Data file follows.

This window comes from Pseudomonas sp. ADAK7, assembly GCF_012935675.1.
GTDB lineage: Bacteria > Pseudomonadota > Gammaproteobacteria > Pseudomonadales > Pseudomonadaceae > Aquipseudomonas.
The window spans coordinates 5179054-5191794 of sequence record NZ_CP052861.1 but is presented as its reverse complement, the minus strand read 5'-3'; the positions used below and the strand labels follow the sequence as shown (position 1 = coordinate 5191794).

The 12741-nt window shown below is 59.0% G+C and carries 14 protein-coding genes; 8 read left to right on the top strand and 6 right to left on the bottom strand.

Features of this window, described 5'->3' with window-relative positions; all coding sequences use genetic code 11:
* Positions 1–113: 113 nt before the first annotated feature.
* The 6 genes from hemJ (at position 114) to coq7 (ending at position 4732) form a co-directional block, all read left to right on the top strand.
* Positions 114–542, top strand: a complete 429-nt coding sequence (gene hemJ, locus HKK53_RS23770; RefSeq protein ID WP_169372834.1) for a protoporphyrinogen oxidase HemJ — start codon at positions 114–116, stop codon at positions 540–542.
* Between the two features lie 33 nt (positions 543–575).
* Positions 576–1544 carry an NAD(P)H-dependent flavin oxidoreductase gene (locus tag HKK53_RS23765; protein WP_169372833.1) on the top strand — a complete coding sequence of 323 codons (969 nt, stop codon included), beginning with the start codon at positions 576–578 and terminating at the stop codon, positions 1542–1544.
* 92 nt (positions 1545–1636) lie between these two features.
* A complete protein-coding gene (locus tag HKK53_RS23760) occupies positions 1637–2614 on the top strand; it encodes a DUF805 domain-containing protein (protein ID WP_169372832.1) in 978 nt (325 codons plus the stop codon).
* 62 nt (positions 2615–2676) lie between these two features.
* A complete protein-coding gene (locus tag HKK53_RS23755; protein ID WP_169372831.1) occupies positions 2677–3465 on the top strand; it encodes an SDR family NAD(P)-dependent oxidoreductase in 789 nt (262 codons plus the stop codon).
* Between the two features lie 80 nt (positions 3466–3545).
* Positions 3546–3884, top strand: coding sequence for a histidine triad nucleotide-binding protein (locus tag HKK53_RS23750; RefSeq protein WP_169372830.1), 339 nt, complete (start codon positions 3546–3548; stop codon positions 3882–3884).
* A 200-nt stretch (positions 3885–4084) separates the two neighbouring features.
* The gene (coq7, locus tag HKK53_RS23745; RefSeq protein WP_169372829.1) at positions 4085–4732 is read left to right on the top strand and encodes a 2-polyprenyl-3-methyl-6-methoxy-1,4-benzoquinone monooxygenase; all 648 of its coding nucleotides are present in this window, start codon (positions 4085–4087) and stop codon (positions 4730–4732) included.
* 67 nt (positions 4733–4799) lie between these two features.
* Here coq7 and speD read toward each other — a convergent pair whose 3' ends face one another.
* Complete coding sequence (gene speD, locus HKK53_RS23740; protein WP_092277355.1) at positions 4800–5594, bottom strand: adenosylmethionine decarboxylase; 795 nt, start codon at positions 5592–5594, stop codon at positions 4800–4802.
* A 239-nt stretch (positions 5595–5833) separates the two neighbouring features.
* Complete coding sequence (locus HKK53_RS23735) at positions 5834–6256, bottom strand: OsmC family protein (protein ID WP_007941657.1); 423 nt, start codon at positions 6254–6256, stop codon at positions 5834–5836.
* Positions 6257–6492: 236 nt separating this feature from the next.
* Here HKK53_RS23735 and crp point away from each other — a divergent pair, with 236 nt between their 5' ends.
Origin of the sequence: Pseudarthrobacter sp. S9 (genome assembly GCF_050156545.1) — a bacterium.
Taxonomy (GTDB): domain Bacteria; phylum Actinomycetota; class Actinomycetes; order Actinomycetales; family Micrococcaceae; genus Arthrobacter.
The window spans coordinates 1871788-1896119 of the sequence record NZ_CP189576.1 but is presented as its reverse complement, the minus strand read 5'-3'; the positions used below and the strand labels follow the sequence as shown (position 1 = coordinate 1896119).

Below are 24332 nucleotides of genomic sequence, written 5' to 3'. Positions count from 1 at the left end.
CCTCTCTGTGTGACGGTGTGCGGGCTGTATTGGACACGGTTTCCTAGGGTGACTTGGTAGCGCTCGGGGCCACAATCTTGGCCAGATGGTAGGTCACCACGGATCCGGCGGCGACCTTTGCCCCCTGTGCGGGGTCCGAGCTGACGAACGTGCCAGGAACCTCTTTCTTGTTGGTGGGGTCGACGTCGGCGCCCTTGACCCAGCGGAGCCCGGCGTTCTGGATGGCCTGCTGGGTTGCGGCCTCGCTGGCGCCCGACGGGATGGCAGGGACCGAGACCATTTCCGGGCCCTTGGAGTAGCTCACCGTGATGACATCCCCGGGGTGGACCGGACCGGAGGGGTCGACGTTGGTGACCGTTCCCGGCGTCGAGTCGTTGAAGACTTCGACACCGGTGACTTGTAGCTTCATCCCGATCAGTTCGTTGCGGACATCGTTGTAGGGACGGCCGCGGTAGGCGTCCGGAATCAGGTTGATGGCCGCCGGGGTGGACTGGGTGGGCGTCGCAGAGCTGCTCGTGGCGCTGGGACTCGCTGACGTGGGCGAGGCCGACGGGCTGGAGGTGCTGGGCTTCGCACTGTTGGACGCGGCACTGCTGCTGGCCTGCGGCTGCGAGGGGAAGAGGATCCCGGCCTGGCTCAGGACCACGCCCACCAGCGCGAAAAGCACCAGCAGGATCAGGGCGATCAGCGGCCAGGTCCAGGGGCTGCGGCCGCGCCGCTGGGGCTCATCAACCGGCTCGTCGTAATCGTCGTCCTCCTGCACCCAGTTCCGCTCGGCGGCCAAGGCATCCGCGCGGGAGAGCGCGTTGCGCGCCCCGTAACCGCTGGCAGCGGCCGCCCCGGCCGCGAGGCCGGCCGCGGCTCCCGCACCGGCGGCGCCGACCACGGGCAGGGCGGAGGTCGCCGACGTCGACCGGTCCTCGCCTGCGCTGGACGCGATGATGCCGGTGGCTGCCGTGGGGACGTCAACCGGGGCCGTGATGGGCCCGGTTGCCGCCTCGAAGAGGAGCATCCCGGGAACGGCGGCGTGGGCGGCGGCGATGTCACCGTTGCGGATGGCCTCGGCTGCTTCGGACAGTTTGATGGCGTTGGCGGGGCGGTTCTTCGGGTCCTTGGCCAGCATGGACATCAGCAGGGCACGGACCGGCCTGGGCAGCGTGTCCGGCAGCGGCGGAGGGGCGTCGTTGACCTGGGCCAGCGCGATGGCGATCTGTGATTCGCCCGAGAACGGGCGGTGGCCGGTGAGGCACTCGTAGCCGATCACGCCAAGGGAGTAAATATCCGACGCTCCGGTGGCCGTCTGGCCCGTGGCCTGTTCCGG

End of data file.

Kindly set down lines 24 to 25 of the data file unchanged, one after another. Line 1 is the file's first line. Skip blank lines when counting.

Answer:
* Positions 6257–6492: 236 nt separating this feature from the next.
* Here HKK53_RS23735 and crp point away from each other — a divergent pair, with 236 nt between their 5' ends.